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Frederick H. Dyer, Compendium of the War of the Rebellion: Regimental Histories 14 14 Browse Search
Rebellion Record: a Diary of American Events: Documents and Narratives, Volume 3. (ed. Frank Moore) 10 10 Browse Search
Capt. Calvin D. Cowles , 23d U. S. Infantry, Major George B. Davis , U. S. Army, Leslie J. Perry, Joseph W. Kirkley, The Official Military Atlas of the Civil War 6 6 Browse Search
William F. Fox, Lt. Col. U. S. V., Regimental Losses in the American Civil War, 1861-1865: A Treatise on the extent and nature of the mortuary losses in the Union regiments, with full and exhaustive statistics compiled from the official records on file in the state military bureaus and at Washington 4 4 Browse Search
Thomas Wentworth Higginson, Massachusetts in the Army and Navy during the war of 1861-1865, vol. 2 4 4 Browse Search
A Roster of General Officers , Heads of Departments, Senators, Representatives , Military Organizations, &c., &c., in Confederate Service during the War between the States. (ed. Charles C. Jones, Jr. Late Lieut. Colonel of Artillery, C. S. A.) 3 3 Browse Search
Benson J. Lossing, Pictorial Field Book of the Civil War. Volume 2. 3 3 Browse Search
The Daily Dispatch: December 21, 1861., [Electronic resource] 3 3 Browse Search
Col. O. M. Roberts, Confederate Military History, a library of Confederate States Military History: Volume 12.1, Alabama (ed. Clement Anselm Evans) 2 2 Browse Search
George Meade, The Life and Letters of George Gordon Meade, Major-General United States Army (ed. George Gordon Meade) 2 2 Browse Search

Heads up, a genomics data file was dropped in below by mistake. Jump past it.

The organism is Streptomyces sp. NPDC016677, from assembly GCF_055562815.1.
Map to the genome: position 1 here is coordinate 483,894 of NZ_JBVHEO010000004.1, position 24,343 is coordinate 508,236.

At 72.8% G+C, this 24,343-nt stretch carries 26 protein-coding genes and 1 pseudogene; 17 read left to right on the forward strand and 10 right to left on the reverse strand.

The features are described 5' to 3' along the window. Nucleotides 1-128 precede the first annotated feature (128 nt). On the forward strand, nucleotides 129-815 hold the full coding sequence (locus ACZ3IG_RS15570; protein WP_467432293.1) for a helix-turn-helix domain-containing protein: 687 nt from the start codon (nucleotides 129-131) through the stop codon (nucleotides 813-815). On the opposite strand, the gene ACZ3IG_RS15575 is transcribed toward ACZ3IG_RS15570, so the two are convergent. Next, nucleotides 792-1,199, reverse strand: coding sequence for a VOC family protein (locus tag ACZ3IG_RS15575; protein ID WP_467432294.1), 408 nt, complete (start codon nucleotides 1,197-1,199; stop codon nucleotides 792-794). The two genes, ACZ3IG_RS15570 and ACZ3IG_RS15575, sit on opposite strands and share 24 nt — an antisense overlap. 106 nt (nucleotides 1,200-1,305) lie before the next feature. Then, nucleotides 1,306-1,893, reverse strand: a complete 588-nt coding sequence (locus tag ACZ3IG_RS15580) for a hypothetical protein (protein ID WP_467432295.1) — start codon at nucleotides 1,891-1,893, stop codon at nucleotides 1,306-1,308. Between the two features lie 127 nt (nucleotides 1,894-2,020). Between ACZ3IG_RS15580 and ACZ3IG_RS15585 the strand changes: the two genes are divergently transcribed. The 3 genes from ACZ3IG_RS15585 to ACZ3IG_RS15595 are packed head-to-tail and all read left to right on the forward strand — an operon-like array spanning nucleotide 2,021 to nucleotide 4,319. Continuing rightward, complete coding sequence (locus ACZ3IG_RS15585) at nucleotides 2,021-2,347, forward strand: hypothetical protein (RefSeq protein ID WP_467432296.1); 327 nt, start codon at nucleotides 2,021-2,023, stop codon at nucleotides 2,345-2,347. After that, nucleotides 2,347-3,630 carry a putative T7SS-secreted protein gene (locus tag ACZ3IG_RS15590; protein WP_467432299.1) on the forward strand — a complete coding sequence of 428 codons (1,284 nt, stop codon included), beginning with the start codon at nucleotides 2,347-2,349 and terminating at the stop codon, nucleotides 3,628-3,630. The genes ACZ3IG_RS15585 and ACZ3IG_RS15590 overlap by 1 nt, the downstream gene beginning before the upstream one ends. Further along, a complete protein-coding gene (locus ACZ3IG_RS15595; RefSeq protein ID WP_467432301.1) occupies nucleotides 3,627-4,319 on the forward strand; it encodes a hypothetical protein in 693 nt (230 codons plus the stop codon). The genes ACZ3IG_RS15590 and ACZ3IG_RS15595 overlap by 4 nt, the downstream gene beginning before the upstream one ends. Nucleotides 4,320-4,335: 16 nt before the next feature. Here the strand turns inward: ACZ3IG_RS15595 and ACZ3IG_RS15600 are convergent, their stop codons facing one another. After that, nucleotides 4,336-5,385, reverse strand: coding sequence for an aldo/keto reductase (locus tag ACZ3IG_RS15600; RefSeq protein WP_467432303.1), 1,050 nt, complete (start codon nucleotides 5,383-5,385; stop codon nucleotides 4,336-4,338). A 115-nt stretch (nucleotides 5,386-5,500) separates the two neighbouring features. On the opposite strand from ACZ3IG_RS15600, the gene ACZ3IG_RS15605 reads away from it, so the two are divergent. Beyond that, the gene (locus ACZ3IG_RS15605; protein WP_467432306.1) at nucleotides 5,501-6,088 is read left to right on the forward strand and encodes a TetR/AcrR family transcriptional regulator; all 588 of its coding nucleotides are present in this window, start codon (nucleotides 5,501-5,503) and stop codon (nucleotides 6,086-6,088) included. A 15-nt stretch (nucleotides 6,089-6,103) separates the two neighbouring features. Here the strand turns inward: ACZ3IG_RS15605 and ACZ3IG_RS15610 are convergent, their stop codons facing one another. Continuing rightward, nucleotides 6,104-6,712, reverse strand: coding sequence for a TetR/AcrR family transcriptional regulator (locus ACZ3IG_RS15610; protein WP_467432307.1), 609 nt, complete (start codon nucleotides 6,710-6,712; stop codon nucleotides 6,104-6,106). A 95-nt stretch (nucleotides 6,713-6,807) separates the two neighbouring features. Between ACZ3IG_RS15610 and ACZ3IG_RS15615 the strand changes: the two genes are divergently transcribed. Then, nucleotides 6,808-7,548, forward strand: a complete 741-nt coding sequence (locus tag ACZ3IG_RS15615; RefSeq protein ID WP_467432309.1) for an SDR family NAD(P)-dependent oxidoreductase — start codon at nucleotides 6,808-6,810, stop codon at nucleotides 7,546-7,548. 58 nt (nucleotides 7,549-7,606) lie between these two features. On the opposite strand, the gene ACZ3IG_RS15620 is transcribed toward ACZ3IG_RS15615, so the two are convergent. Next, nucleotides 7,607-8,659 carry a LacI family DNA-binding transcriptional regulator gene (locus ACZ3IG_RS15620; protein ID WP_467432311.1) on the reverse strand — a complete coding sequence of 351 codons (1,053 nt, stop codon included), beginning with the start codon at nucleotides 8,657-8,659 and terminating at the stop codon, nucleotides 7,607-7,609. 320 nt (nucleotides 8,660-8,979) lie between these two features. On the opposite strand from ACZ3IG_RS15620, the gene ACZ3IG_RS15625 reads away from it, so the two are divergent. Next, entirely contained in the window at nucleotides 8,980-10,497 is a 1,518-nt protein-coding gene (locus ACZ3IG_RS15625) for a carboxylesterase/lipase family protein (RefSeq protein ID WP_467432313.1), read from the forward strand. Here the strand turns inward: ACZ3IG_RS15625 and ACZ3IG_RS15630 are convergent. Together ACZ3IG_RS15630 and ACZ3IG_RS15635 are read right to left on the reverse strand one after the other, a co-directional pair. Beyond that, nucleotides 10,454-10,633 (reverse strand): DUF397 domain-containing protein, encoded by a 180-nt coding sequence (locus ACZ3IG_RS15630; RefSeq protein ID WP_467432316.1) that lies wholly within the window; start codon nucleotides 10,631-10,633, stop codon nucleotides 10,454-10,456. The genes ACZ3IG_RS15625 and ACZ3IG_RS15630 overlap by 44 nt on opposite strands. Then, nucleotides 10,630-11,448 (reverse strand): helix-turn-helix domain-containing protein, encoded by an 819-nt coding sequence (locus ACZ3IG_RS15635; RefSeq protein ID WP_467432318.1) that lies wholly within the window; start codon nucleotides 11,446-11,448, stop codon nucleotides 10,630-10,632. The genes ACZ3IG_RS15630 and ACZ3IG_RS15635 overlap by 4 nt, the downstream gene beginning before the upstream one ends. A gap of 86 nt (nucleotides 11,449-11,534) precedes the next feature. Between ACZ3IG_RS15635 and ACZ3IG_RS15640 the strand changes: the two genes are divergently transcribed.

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Browsing named entities in Southern Historical Society Papers, Volume 35. (ed. Reverend J. William Jones). You can also browse the collection for December 20th, 1861 AD or search for December 20th, 1861 AD in all documents.

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Southern Historical Society Papers, Volume 35. (ed. Reverend J. William Jones), The battle of Dranesville, Va. (search)
of success went far towards relieving the gloom of the disastrous rout at Manassas and the bloody repulse at Ball's Bluff, which had occurred earlier in the year. The collision of five regiments of Federal with four of Confederate Infantry December 20, 1861, constitutes this battle. The first Christmas of the war was approaching, and the joyous memories of this happiest festival of Christendom but emphasized the sorrow in countless homes, North and South, where anxious hearts awaited its co numbers engaged and the killed and wounded at Dranesville. Ord reported his loss as 7 killed, 61 wounded, and none missing; total, 68. Stuart reported 43 killed, 143 wounded, 8 missing; total, 194. The Federal forces must have numbered at least 5,000; the Confederates between 2,000 and 2,500. The engagement lasted about two hours. The colors of the Federal regiments here engaged were taken to Washington, and on each flag Dranesville, December 20, 1861, was painted in golden letters.